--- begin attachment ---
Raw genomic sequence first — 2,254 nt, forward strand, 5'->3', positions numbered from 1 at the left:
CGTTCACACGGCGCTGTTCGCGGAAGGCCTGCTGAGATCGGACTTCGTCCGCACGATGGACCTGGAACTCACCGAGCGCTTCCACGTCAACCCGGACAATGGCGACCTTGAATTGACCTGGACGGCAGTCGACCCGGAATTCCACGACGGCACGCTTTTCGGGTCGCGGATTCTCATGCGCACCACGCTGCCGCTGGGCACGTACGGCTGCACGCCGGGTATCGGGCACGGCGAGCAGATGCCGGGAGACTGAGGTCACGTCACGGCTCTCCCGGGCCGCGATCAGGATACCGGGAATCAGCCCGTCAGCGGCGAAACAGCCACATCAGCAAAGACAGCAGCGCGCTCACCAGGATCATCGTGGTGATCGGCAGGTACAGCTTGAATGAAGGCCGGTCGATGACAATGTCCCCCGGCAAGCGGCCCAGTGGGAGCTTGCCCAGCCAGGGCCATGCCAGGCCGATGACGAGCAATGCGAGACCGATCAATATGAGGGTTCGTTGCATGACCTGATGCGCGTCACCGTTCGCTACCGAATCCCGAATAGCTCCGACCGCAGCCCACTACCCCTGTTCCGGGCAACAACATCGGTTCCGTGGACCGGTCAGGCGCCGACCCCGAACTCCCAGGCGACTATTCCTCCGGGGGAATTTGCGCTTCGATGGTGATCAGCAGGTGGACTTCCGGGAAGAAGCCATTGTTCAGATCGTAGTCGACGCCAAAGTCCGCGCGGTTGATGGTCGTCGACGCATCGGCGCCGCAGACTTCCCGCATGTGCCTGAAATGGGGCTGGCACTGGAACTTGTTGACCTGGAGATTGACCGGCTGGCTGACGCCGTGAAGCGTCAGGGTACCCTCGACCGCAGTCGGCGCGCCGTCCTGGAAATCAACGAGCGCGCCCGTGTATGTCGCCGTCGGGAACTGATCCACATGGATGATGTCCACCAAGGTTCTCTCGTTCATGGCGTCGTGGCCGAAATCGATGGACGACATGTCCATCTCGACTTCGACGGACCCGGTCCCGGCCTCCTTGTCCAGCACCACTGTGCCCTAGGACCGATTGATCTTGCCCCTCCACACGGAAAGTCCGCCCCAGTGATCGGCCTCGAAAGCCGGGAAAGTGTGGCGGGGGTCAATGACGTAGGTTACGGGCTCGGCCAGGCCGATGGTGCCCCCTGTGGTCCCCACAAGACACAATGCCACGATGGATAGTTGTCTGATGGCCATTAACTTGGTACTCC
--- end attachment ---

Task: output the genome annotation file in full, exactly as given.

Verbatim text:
Raw genomic sequence first — 2,254 nt, forward strand, 5'->3', positions numbered from 1 at the left:
CGTTCACACGGCGCTGTTCGCGGAAGGCCTGCTGAGATCGGACTTCGTCCGCACGATGGACCTGGAACTCACCGAGCGCTTCCACGTCAACCCGGACAATGGCGACCTTGAATTGACCTGGACGGCAGTCGACCCGGAATTCCACGACGGCACGCTTTTCGGGTCGCGGATTCTCATGCGCACCACGCTGCCGCTGGGCACGTACGGCTGCACGCCGGGTATCGGGCACGGCGAGCAGATGCCGGGAGACTGAGGTCACGTCACGGCTCTCCCGGGCCGCGATCAGGATACCGGGAATCAGCCCGTCAGCGGCGAAACAGCCACATCAGCAAAGACAGCAGCGCGCTCACCAGGATCATCGTGGTGATCGGCAGGTACAGCTTGAATGAAGGCCGGTCGATGACAATGTCCCCCGGCAAGCGGCCCAGTGGGAGCTTGCCCAGCCAGGGCCATGCCAGGCCGATGACGAGCAATGCGAGACCGATCAATATGAGGGTTCGTTGCATGACCTGATGCGCGTCACCGTTCGCTACCGAATCCCGAATAGCTCCGACCGCAGCCCACTACCCCTGTTCCGGGCAACAACATCGGTTCCGTGGACCGGTCAGGCGCCGACCCCGAACTCCCAGGCGACTATTCCTCCGGGGGAATTTGCGCTTCGATGGTGATCAGCAGGTGGACTTCCGGGAAGAAGCCATTGTTCAGATCGTAGTCGACGCCAAAGTCCGCGCGGTTGATGGTCGTCGACGCATCGGCGCCGCAGACTTCCCGCATGTGCCTGAAATGGGGCTGGCACTGGAACTTGTTGACCTGGAGATTGACCGGCTGGCTGACGCCGTGAAGCGTCAGGGTACCCTCGACCGCAGTCGGCGCGCCGTCCTGGAAATCAACGAGCGCGCCCGTGTATGTCGCCGTCGGGAACTGATCCACATGGATGATGTCCACCAAGGTTCTCTCGTTCATGGCGTCGTGGCCGAAATCGATGGACGACATGTCCATCTCGACTTCGACGGACCCGGTCCCGGCCTCCTTGTCCAGCACCACTGTGCCCTAGGACCGATTGATCTTGCCCCTCCACACGGAAAGTCCGCCCCAGTGATCGGCCTCGAAAGCCGGGAAAGTGTGGCGGGGGTCAATGACGTAGGTTACGGGCTCGGCCAGGCCGATGGTGCCCCCTGTGGTCCCCACAAGACACAATGCCACGATGGATAGTTGTCTGATGGCCATTAACTTGGTACTCC